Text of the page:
By Ella Murdock Gardner ’22
In the sun-drenched patio behind Browning Residence Hall, Sophie Perry ’22 and Sophie Navratil ’22 walk around the Scripps Student Garden, pointing out the beds of kale and swiss chard, the soon-to-be strawberry patch, and several wispy shoots of emerging spring onions. “We’ll sometimes get aphids in the spring, but we pest-manage pretty easily with soap and water in a spray bottle,” says Perry, bending down to check the robust leaves of a “dinosaur kale” for the tiny green bugs. “We do have a resident gopher, though,” chimes in Navratil. “It feels like every time we come out here, we find a different gopher mound. They appear and disappear just as fast.” Sure enough, over winter break, the prolific gopher had left its mark in a patch of overgrown turnips.
Perry, an environmental science major, and Navratil, a media studies major, are co-coordinators of the Scripps Student Garden, a club that cultivates these crops at weekly meetings and hosts events aimed at growing students’ knowledge of sustainable environmental practices on and off campus. After more than a year of remote learning amid the pandemic, the garden needed a serious refresh, so club members immediately got to work weeding, amending the soil with compost, and planting new seeds.
“I think we had one kale plant that survived the pandemic and was taller than me,” Perry says. “The fruit trees were all alive because the Scripps grounds crew had been taking care of them. Although it was dusty and desolate overall, it was fun to see what had persisted.”
While the pandemic forced the Scripps Student Garden to hit pause on some of their previous programs, the club has been working to foster community throughout the return to campus. “I feel very lucky that our club is all about being outside in nature, since that has allowed us to host events safely,” Navratil says. Last semester, the club conducted volunteer trips to a Huerta Del Valle local community garden and organized a jewelry-making workshop where attendees got to learn about plants around campus, press flowers and leaves, and preserve these clippings in resin. This semester the club hopes to host events where students can learn about the medicinal properties of plants around campus, fashion garlands out of overripe blood-oranges, and create natural dyes (when we met, Navratil was sporting a knit shirt that Perry had made using only natural dyes and fibers).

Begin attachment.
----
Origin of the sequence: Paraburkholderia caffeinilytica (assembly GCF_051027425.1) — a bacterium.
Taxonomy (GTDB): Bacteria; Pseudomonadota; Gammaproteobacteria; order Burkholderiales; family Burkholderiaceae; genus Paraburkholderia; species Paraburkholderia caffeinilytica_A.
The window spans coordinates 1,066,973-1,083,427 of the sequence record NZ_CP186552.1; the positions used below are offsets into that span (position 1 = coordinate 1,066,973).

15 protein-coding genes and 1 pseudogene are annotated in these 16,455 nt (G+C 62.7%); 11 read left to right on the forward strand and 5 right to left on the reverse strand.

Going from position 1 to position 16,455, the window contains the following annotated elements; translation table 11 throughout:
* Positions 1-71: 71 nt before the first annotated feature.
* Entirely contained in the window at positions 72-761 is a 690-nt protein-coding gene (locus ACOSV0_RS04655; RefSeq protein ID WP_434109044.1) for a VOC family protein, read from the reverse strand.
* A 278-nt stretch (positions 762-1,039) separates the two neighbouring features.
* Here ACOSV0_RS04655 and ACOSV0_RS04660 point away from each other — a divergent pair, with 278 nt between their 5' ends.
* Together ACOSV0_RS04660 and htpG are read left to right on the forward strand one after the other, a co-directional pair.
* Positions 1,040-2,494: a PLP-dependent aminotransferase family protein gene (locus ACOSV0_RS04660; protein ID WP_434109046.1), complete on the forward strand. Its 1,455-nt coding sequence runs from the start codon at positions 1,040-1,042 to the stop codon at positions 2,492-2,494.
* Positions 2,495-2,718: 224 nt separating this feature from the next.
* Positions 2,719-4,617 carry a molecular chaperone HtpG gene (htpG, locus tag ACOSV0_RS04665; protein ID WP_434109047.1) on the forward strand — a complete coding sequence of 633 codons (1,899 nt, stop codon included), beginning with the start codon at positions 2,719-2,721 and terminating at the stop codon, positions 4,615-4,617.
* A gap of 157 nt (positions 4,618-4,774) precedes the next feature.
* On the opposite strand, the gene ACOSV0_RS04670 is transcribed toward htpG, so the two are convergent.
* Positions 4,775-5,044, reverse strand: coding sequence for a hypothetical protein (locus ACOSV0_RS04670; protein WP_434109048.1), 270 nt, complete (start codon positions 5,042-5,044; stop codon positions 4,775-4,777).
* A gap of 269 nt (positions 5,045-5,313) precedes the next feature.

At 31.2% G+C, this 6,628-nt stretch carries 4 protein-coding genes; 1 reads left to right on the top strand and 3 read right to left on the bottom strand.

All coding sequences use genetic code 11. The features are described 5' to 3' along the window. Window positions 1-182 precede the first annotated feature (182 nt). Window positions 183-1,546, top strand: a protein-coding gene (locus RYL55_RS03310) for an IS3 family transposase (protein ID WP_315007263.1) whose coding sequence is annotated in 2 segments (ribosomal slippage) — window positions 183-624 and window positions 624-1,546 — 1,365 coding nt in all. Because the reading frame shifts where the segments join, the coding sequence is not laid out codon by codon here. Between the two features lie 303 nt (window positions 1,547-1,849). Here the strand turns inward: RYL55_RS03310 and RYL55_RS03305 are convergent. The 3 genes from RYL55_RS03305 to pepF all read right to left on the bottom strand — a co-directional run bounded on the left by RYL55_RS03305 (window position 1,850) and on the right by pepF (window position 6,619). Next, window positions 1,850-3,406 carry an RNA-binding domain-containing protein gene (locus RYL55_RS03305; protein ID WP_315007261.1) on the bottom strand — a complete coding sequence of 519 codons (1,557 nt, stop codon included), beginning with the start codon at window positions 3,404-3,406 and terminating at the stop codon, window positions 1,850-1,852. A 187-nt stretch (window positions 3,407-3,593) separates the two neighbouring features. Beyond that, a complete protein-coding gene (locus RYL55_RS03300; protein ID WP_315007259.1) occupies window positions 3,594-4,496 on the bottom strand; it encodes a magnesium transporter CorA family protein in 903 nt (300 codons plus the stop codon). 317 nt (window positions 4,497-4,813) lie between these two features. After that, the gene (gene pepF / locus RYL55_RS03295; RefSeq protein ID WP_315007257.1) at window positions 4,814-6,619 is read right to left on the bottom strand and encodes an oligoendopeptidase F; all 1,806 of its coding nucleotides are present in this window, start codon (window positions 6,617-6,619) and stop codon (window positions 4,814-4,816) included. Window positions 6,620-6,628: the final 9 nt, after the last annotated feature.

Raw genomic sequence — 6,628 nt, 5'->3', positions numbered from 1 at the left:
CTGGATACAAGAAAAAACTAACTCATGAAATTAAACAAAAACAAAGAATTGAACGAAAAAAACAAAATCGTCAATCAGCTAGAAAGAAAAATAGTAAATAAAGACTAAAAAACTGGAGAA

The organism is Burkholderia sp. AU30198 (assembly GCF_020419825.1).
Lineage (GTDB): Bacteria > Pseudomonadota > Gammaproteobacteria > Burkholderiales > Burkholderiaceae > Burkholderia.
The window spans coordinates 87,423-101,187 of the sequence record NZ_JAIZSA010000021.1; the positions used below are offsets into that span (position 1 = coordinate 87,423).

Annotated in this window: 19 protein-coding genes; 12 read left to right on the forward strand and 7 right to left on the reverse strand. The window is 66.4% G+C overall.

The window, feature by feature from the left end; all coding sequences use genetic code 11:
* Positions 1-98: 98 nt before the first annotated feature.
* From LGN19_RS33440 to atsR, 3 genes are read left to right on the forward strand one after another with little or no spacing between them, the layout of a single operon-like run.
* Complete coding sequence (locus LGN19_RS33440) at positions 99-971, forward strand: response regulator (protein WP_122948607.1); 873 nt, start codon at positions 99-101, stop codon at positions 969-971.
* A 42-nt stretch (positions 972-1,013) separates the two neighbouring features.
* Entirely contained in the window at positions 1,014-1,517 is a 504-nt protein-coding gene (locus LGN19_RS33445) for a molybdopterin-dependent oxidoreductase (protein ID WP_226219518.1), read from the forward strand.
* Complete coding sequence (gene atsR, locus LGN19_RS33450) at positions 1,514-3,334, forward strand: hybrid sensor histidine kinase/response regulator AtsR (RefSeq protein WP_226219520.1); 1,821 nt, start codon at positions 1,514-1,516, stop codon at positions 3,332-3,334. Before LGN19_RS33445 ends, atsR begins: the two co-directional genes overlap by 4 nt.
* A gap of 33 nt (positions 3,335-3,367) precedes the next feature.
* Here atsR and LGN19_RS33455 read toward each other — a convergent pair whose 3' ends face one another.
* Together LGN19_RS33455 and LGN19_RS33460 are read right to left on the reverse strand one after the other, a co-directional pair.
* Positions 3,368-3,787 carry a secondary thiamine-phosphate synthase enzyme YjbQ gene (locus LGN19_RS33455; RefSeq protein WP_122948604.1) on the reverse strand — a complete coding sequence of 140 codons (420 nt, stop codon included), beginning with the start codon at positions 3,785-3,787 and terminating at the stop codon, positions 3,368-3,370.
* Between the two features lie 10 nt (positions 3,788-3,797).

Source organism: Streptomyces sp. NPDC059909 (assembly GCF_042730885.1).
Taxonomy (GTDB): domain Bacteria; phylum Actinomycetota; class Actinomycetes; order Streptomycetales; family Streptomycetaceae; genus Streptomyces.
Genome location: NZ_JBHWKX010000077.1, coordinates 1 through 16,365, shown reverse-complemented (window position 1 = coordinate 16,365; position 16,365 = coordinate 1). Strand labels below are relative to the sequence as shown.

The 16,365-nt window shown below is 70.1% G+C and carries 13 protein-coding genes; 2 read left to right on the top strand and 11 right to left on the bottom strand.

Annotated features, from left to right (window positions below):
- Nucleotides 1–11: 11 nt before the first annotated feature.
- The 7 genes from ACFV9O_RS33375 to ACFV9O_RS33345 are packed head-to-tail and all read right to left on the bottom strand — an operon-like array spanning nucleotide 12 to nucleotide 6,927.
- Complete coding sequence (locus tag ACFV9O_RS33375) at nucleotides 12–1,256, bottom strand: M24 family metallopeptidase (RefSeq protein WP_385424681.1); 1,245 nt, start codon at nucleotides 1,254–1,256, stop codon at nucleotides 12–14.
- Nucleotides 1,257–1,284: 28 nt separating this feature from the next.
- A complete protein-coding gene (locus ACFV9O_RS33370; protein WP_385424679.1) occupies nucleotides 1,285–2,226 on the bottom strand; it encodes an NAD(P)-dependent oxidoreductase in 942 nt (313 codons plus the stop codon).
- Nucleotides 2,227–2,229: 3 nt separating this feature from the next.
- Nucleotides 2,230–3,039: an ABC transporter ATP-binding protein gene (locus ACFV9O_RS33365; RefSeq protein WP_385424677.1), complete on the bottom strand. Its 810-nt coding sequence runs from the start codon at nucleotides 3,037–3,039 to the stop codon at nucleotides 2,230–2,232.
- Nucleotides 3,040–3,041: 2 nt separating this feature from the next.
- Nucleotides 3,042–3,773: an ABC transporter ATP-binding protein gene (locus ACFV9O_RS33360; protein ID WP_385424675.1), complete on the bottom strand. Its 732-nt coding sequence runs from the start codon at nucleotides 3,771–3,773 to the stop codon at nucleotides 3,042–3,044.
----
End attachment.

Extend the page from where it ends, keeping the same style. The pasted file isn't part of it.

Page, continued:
Perry, who helped revitalize the club during her first year at Scripps and has since worked at a 65-acre vegetable farm in Martha’s Vineyard for two consecutive summers, developed her taste for gardening as a counselor at a summer camp in Vermont. “I always led the gardening activities, and I loved seeing how excited the kids were to watch their seeds grow and try different vegetables for the first time,” she says.
Like Perry, Navratil hails from the East Coast. Learning about the native plants helped her put down roots—figuratively and literally—in the California environment, and the Scripps Student Garden has provided a kind of home away from home. “Growing up, my dad would recruit me to help him around the garden, so I’ve always associated gardening with family,” she says. “Not to sound corny, but I feel like the gardening club is a kind of family on campus.”
This sense of community is what drew Ishta Nabbaka ’23 to the Scripps Student Garden. Nabbaka, who will take over leadership when “the Sophies” graduate, started going to the garden during her first year as a rejuvenating break from schoolwork and stayed for the collaborative environment. “The knowledge about the plants and the responsibility for caring for them is something generational, passed down from one class of students to the next,” she says. “It’s a great way to feel grounded, both with the environment and the people around you.”